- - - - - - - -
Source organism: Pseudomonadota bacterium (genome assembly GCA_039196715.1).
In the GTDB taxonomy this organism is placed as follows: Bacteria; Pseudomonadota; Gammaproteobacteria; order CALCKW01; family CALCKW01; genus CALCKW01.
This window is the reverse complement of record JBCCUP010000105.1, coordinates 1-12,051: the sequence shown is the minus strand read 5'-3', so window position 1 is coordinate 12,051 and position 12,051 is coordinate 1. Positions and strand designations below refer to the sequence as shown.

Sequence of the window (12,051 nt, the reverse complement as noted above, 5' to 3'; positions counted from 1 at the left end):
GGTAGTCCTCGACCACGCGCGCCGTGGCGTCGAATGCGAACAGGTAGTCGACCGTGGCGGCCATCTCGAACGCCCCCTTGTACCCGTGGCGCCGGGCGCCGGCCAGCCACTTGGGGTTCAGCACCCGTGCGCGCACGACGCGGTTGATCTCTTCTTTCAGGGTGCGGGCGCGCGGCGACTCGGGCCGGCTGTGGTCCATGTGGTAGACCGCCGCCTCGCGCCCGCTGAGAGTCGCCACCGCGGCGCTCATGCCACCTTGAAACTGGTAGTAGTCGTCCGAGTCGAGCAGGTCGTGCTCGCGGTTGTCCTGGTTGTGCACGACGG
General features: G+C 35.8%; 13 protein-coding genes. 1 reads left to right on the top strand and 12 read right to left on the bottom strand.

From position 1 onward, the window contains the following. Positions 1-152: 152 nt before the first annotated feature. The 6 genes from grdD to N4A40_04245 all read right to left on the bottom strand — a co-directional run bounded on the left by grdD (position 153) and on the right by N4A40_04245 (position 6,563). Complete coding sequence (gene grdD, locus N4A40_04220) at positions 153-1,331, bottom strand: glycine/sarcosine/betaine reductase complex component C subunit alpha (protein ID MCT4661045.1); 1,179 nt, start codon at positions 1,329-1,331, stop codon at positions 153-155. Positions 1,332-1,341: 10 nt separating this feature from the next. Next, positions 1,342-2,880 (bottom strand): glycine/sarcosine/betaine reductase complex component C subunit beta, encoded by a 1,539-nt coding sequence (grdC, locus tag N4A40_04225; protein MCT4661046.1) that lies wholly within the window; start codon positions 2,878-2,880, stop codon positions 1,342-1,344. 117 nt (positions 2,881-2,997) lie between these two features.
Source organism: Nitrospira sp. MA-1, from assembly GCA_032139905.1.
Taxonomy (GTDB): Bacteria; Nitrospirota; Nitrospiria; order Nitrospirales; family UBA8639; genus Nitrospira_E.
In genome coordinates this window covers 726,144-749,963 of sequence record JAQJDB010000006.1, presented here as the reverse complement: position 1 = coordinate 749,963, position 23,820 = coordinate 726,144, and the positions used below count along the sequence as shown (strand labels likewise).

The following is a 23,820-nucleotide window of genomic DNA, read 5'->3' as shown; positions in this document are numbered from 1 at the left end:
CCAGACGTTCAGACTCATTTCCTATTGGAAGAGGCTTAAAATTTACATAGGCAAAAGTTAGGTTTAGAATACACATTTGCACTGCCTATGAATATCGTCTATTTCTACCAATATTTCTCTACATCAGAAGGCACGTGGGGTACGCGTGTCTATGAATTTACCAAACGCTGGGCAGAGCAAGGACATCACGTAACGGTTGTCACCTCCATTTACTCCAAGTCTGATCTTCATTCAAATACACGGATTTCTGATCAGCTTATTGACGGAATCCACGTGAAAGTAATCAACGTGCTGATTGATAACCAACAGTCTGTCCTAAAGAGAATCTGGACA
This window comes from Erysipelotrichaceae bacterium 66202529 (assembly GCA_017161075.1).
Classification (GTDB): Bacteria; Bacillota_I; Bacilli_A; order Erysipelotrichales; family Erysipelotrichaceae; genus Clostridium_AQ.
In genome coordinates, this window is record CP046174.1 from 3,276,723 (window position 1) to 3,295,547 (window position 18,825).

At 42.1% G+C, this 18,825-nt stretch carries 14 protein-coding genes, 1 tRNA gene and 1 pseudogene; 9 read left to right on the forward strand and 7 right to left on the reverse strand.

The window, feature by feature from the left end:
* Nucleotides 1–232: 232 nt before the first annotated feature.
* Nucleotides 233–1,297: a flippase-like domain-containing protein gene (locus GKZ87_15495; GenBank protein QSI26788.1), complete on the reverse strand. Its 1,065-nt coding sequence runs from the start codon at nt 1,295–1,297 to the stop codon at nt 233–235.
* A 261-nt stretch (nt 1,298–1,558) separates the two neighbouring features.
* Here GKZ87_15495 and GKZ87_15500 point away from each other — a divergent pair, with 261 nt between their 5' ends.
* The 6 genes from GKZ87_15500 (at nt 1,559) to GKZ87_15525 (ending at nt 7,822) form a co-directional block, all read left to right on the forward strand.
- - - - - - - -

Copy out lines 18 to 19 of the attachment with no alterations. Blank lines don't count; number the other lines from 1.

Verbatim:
* Nucleotides 1–232: 232 nt before the first annotated feature.
* Nucleotides 233–1,297: a flippase-like domain-containing protein gene (locus GKZ87_15495; GenBank protein QSI26788.1), complete on the reverse strand. Its 1,065-nt coding sequence runs from the start codon at nt 1,295–1,297 to the stop codon at nt 233–235.